Companies and businesses want to be able to accurately and consistently track specific metrics that can point to their success or failure in social media. They want to be able to justify continued investment in listening and engagement efforts. They want to be able to show the leadership that they’re getting back something of value for the effort and resources they’re putting in.
All of those things are absolutely valid, as they are with any other area of business.
But the challenge that’s emerged in regard to social media measurement specifically has everything to do with our sense of urgency.
The speed of the social web is forcing us to stand up and take note. We know we need to respond quickly. We know that a crisis can boil over in minutes and hours, not days or weeks. We know that expectations are for more, faster, now.
But measurement, collection of data, development of proof points; all of those take time. Sometimes a great deal of time. Gathering enough bits of information in order to draw conclusions, derive insights, spot trends over time that can inform decisions and process about future investment? That requires the patience to collect. To put the processes and platforms in place to capture that information, tie it together. To allocate human resources that can not just aggregate the data, but spend time evaluating it, asking questions, extract not just insights but recommendations.
The very nature of quality analysis runs counter to the immediacy of interaction on the web. We can collect information quickly, but making sense of it takes time, and adjusting our processes and plans to react to what we learn takes longer still.
It’s always been that way. Once upon a time we had to launch an email campaign before we knew if it would work. We build websites before we were sure that they’d pay off in the long run. We wrote sales strategies based on the information we had available, we tracked the ensuing sales, and we adjusted accordingly.
In short, we need make the investment in the efforts first – based on the best information we have and a well-thought hypothesis – knowing that proving out our hypothesis is going to take consistent execution over time in order to have any usable or informative data upon which to assess our efforts.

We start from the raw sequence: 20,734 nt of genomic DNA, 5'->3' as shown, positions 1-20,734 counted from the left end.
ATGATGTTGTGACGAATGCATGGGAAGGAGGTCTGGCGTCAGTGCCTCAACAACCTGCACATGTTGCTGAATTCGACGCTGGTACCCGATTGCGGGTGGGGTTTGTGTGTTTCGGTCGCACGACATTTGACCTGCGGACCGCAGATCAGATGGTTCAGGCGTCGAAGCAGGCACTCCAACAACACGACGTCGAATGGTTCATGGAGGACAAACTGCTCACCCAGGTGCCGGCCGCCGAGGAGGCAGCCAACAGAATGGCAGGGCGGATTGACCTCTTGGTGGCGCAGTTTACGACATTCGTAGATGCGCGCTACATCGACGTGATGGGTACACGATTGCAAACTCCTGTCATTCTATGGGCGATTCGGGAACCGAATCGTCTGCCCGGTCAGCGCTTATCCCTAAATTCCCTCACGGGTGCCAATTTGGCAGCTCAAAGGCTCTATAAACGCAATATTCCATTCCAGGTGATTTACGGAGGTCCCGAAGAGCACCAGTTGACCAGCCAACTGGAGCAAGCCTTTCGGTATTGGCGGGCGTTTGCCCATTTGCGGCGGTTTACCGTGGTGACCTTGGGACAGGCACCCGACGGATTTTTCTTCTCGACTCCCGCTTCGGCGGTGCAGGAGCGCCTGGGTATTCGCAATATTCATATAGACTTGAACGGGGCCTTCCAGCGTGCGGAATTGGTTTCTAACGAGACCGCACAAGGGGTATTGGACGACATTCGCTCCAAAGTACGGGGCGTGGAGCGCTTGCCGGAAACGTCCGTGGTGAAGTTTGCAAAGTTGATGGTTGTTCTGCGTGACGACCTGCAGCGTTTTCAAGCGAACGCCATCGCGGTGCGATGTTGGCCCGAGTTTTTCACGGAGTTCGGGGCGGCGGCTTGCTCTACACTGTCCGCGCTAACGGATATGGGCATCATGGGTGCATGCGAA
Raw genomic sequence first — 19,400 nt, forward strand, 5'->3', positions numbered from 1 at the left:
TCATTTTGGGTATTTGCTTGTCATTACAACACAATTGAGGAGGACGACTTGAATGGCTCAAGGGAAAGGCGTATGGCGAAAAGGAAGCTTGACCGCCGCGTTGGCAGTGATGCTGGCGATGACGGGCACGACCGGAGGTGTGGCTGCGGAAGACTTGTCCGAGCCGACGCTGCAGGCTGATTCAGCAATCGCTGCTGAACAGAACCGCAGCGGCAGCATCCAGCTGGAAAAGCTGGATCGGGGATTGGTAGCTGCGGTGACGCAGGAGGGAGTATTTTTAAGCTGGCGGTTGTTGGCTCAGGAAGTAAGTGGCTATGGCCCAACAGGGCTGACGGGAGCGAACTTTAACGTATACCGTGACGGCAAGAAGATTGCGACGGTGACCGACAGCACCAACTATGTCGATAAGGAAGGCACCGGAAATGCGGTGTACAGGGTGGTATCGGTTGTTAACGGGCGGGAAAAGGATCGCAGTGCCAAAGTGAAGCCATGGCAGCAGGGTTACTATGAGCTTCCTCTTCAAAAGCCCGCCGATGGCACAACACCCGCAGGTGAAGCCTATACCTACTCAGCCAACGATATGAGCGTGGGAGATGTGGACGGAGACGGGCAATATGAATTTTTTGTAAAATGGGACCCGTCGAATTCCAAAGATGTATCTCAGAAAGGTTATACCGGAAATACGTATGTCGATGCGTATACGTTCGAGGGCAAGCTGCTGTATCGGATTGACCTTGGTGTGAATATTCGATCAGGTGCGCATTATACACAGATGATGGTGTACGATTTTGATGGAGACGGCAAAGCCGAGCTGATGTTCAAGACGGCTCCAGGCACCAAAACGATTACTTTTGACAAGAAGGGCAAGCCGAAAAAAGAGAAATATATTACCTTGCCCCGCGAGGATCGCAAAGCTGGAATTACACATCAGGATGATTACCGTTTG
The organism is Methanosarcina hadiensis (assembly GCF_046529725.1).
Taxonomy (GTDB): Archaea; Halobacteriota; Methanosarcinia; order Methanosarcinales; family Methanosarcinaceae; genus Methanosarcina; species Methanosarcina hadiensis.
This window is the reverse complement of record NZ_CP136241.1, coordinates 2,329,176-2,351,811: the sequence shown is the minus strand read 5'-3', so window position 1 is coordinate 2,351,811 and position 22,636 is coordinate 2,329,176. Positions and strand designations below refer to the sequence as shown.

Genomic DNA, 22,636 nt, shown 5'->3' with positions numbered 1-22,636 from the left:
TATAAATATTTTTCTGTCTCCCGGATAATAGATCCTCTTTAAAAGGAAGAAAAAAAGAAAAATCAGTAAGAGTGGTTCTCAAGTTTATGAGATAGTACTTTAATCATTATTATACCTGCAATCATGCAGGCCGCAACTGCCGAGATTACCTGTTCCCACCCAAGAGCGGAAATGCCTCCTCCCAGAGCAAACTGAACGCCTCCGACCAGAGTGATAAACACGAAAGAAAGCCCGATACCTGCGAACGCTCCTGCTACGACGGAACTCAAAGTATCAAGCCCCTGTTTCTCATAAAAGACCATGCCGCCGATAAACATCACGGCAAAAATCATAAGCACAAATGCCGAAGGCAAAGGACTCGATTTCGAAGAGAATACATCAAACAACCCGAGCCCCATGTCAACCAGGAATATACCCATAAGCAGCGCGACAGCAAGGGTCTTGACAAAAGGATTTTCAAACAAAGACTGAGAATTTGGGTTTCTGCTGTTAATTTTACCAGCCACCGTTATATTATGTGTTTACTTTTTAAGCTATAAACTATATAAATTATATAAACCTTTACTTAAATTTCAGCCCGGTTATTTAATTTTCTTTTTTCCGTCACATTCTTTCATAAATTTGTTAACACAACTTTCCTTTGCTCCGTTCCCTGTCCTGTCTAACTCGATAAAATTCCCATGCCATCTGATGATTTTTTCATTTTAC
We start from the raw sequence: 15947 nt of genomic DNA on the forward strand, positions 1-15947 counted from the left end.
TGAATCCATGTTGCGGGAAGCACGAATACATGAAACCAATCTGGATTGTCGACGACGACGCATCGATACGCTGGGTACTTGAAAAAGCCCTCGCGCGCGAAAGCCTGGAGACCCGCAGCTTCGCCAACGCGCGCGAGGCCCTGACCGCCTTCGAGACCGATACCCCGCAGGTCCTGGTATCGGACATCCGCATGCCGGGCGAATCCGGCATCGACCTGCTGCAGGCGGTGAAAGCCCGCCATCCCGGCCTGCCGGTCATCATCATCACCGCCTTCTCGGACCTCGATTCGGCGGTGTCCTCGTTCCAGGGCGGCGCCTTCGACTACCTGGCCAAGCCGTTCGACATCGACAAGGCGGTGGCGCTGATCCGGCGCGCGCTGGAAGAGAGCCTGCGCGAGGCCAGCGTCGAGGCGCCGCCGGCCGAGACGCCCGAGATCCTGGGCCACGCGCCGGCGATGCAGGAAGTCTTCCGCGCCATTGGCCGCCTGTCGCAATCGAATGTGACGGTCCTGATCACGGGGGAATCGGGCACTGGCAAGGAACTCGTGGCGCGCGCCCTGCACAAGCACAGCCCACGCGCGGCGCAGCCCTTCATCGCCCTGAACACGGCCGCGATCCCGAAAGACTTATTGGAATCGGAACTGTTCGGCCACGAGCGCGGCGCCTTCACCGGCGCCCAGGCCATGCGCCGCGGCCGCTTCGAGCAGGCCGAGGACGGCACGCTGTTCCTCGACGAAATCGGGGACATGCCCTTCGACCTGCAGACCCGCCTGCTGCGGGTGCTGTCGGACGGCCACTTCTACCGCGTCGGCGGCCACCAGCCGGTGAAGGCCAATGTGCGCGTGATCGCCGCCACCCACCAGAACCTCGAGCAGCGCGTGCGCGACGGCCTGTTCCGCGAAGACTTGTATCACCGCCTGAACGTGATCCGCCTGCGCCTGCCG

The real trouble is that we don’t have precedent. What we’re struggling with is not the measurement and analysis, nor even the gathering of the data. (In fact, we could argue that we’ve almost got too much information and knowing which are the valuable bits is the trick, but that for another post).
We’re struggling with creating our hypotheses in the first place, and creating a plan that we have confidence in because it’s based on what we know might be working for others. Hence, our hunger for case studies and examples, as imperfect as they may be today. For all of us, it’s some reassurance that we’re not the only ones taking these risks, and that there are some glimmers of at least superficial success that we can draw from in order to design our own plans and approach.
We’ve shortened that cycle in other areas because we can build our plans and strategies based on whatever we’d like to call “best practices”. We’ve invested the years, the trials and errors, and the fits and starts of nascent measurement there, too, while we were getting our footing. Only now can we look back and say we “know” how to measure success in these areas (though that in itself I’d debate, too).
But regardless, the realization we have to come to is that valuable measurement and accountability analysis for social media takes time and investment in proportion to the value we’re hoping to extract from it. The social web is fluid, rapid, and real-time. Sound measurement and analysis of what we find there is not. And if we’re to succeed in this evolution toward more social business, we have to find a way to reconcile both.